How Does Social Security Affect Estate Planning?

Social Security

The Social Security Administration (SSA) governs benefits provided to elderly or disabled individuals. The benefits received through Social Security can have an impact on your estate, so it’s important to account for that when creating your estate plan.

What Social Security Can Cover

Exactly what is covered by Social Security depends on the type of benefits you receive. Some of the uses for Social Security include:

  • Supplemental income (SSI)
  • Disability benefits (SSDI)
  • Retirement income
  • Survivor benefits

These may factor into your estate plan, such as if you are disabled and can no longer work, or if you need some additional income for your loved ones when you pass away.

Qualifying for Social Security Benefits

Social Security has specific requirements that vary based on the type of benefits you opt to receive.

Social Security Retirement Benefits

Retirement benefits require you to have earned a certain amount per year for at least ten years. You also need to be of retirement age (67 if you were born after the year 1960) to receive full benefits. Spousal and survivor benefits may also be available to individuals who are related to those who qualify for benefits.

Social Security Disability Insurance

Eligibility for Social Security Disability Insurance (SSDI) is based on your work history and whether you have a qualifying disability.

Supplemental Security Income

Supplemental Security Income (SSI) is available to individuals who are either over 65 or blind/disabled. In addition, it’s reserved for those with limited resources.

Social Security and Your Estate Plan

If you need Social Security income, whether for yourself or your family, it’s important to consider how it could affect your estate plan.

Your Estate Could Impact Benefits

For example, the assets you have in your estate could impact your eligibility for certain benefits. In particular, SSI is only available if your countable assets are worth less than a certain amount. If the accounts and assets in your estate are worth more than $2,000, you won’t qualify. As such, it may be worth setting up a trust in order to reduce the value of your estate.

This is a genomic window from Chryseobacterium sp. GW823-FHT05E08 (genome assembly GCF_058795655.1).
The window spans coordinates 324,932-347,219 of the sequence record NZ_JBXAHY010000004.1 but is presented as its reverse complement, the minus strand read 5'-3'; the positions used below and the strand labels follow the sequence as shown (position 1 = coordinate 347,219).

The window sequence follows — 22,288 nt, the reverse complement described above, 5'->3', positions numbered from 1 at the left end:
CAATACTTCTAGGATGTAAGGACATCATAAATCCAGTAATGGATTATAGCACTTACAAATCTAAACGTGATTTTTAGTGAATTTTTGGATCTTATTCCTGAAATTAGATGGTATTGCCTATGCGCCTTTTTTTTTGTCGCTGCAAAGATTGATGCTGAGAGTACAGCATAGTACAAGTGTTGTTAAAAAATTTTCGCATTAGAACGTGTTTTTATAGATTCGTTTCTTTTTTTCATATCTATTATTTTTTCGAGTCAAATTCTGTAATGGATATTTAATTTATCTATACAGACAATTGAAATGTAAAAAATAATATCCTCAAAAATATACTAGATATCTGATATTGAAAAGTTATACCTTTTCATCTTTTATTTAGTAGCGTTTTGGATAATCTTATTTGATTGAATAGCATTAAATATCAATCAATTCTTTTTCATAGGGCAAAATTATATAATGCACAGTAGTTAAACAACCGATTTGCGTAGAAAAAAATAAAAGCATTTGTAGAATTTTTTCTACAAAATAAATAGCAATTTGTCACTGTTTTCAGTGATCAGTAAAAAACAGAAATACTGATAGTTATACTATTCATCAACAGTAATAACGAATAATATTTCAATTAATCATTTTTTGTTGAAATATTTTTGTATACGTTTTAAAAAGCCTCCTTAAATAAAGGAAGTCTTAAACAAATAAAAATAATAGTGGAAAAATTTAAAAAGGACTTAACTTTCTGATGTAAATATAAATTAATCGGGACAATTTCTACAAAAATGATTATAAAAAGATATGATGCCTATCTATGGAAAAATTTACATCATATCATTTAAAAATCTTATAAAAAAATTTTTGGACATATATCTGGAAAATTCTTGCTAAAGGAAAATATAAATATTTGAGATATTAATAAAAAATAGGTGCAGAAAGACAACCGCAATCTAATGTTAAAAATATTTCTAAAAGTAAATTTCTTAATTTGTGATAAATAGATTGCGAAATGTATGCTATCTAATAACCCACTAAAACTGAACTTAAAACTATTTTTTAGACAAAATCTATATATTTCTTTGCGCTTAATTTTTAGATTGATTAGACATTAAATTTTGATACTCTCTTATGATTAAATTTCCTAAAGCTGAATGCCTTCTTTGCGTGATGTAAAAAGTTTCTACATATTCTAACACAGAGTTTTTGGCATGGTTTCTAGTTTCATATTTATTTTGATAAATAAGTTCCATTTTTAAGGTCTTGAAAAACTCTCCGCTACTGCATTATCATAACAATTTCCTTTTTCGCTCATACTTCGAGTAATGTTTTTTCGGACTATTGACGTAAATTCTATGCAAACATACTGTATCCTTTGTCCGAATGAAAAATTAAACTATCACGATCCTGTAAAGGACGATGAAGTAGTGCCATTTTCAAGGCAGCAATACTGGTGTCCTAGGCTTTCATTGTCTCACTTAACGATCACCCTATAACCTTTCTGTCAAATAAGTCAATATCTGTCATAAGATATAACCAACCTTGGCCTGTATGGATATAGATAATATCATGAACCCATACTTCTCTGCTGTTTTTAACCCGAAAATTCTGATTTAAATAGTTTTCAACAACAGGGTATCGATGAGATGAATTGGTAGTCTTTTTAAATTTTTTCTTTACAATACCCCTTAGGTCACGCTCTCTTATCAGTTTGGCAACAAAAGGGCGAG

Consider a Special Needs Trust

If you specifically need SSI to supplement your income, or if one of your beneficiaries relies on SSI benefits, forming a special needs trust may be the right course to take. These trusts are specifically designed to help you qualify for SSI benefits, but only if they’re structured correctly. An estate planning attorney is therefore vital to help you qualify for benefits in this case.

Designate a Representative Payee

Power of attorney is an important component of any estate plan. However, the Social Security Administration doesn’t recognize power of attorney. Because of this, you’ll need to contact the SSA and designate a representative payee to handle your funds on your behalf in the event that you become incapacitated.

Make Sure Your Executor Knows Their Duties

In addition to the financial aspects of social security, you’ll need to make sure your executor knows their administrative duties regarding SS income. Upon your passing away, they need to notify the SSA and repay any overpayment of benefits that might occur.

Effective Estate Planning with Social Security

When creating your estate plan, an attorney can help you account for social security benefits. Contact an estate planning attorney today to get your affairs in order before it becomes urgent.

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